The Berlin Wall was a strong concrete barrier stretching 97.2 miles built in 1961 by the communist government of East Germany. It cut off East Berlin from West Berlin. While the communist government attributed its construction to the protection of East Germans from fascist elements from the West, the West saw it as a symbol of communist suppression and lobbied for its destruction. The Berlin Wall was torn down in 1989 after the collapse of the Eastern Bloc to much fanfare. Due to the wall’s significance and symbolism during the Cold War, fragments of the walls were shipped all over the world. Remnants can be found in museums and other places of interest all over the world.
What Happened to All of the Pieces of the Berlin Wall?
The United States has the most pieces of the Berlin Wall in North America, and pieces can be found in cities all over the country. The majority of fragments of the Berlin Wall are held by museums. The Wende Museum in Culver City, California boasts over ten sections of the Berlin Wall which are displayed in front of the 5900 Wilshire Boulevard building. They were placed here in 2009 during the commemoration of the 20 years since the fall of the wall. In Georgia, three sections are displayed at the National Infantry Museum and are a part of the US Army collections. One block of the Berlin Wall is located at a men’s washroom at a casino in Las Vegas known as Main Street Station Casino. The longest stretch of the Wall outside of Berlin is located on Wilshire Boulevard, Los Angeles with ten segments of the wall placed outside the Variety Building.
Vatican City hosts a fragment of the Berlin Wall which was donated to the Vatican by former Ferrari motorsport director, Marco Piccinini in August 1994. The chunk of the wall is located in the Vatican Gardens, an ancient serene location where popes meditate and relax.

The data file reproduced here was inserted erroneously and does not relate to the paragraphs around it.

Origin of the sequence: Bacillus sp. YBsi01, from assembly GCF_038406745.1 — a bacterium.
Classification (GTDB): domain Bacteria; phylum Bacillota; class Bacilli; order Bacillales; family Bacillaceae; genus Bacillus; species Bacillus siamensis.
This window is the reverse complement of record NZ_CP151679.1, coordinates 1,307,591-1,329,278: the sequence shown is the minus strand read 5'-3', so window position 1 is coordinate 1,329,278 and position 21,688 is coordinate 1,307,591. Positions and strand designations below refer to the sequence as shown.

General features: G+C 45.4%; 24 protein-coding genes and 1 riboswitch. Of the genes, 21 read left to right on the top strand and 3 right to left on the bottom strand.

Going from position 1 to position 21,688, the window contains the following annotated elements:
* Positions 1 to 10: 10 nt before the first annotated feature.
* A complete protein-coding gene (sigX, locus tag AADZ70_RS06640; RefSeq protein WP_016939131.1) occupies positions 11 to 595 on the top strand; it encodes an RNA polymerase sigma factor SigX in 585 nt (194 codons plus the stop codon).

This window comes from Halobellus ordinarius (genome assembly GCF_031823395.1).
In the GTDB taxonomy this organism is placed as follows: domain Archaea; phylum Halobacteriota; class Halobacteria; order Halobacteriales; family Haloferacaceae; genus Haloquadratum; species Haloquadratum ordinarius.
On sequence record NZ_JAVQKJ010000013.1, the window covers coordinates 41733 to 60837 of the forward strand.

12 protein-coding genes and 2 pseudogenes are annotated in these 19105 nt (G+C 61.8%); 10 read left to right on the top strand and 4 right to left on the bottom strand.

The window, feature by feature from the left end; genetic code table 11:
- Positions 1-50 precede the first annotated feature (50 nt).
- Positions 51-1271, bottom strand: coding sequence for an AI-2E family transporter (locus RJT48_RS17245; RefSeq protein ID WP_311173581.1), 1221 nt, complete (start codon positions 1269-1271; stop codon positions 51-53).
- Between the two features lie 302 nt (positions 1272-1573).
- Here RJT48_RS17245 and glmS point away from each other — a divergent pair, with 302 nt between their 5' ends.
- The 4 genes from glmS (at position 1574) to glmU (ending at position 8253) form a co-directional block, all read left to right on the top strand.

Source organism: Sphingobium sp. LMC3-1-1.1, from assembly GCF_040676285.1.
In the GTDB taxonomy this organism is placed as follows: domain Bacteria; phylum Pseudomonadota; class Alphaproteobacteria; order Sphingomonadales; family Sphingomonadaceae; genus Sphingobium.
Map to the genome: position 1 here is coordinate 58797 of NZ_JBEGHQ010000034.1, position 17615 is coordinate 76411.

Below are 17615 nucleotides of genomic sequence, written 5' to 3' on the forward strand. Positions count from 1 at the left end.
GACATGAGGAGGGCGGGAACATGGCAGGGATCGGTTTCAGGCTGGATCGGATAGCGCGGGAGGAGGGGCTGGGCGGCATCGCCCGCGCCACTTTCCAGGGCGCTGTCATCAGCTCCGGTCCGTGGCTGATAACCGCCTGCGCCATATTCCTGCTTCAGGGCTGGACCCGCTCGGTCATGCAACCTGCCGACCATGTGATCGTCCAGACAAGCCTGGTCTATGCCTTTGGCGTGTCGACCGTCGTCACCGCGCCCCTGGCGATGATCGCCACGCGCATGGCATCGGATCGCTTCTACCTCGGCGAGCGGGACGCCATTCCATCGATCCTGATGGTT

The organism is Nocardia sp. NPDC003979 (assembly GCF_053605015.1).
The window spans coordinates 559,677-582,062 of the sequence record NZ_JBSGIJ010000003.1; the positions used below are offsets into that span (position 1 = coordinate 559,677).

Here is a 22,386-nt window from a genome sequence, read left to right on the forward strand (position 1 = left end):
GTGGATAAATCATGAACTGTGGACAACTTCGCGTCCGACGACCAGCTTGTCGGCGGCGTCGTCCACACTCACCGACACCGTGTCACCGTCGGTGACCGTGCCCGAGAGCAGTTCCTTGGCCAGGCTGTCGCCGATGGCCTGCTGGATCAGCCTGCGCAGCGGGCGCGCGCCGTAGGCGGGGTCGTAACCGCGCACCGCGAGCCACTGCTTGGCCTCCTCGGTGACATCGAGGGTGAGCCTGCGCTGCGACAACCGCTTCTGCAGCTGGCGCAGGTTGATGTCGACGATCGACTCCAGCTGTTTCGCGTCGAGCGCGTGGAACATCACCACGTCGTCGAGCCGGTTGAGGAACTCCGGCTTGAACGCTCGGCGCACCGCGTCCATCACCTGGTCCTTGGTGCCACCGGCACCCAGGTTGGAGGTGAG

Three segments of the Berlin Wall are located in Seoul, South Korea near the Jiangtong Bridge of the Cheonggyecheon stream. The fragments are located in an open-air plaza known as Berlin Square whose construction was financed by the City of Berlin and was opened in 2005.
In the outskirts of the city of Madrid is a 233,000 square-meter park known as Parque Europa which features 17 replicas of the Berlin Wall and one original price of the wall. The segment was donated to the Parque Europa by the Torrejon de Ardoz town council.
In 1991, Argentinian news company Perfil Group purchased 20 segments of the Berlin Wall. They are displayed at the company’s headquarters, the Perfil Group Building in the city of Buenos Aires.
London has a few segments of the Berlin Wall with one being displayed in the Geraldine Mary Harmsworth Park which was acquired by the museum in 1991.
Why the Berlin Wall’s segments Were Taken to Different Places
The sections of the Berlin Wall are seen as symbols of freedom and unity among all people, which is why they are being kept by different institutions and organizations. They are used to send a message of freedom. Organizations keep them as a form of advertisement and show history that is unforgettable.